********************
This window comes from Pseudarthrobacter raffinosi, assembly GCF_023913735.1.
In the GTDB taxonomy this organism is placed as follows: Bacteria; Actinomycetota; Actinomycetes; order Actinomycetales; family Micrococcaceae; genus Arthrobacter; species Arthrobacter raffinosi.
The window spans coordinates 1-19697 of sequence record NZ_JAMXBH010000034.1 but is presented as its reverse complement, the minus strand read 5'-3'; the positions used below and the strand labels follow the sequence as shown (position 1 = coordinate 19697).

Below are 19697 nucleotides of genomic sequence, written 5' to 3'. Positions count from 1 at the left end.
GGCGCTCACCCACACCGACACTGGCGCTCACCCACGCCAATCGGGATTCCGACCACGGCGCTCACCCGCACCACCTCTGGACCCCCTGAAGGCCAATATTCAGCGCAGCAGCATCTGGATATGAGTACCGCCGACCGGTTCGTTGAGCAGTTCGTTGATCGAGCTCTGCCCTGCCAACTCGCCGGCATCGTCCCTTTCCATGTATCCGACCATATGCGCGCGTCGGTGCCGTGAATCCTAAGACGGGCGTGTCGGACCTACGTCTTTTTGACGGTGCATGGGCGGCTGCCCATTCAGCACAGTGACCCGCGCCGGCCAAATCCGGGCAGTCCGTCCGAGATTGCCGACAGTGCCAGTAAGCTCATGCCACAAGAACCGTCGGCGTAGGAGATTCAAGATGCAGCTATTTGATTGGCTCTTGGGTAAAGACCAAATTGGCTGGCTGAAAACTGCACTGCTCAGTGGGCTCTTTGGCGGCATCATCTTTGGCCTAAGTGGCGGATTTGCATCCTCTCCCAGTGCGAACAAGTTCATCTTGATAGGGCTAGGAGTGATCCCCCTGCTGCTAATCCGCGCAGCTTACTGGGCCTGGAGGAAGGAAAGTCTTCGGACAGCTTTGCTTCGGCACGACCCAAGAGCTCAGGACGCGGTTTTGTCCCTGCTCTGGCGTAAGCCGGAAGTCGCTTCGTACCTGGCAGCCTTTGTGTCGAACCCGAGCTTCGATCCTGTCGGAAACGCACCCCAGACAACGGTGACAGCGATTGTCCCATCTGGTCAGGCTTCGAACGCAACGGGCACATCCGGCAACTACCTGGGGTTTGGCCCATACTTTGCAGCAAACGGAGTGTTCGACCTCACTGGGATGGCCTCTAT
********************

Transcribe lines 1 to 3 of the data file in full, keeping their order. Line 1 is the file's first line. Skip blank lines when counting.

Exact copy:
This window comes from Pseudarthrobacter raffinosi, assembly GCF_023913735.1.
In the GTDB taxonomy this organism is placed as follows: Bacteria; Actinomycetota; Actinomycetes; order Actinomycetales; family Micrococcaceae; genus Arthrobacter; species Arthrobacter raffinosi.
The window spans coordinates 1-19697 of sequence record NZ_JAMXBH010000034.1 but is presented as its reverse complement, the minus strand read 5'-3'; the positions used below and the strand labels follow the sequence as shown (position 1 = coordinate 19697).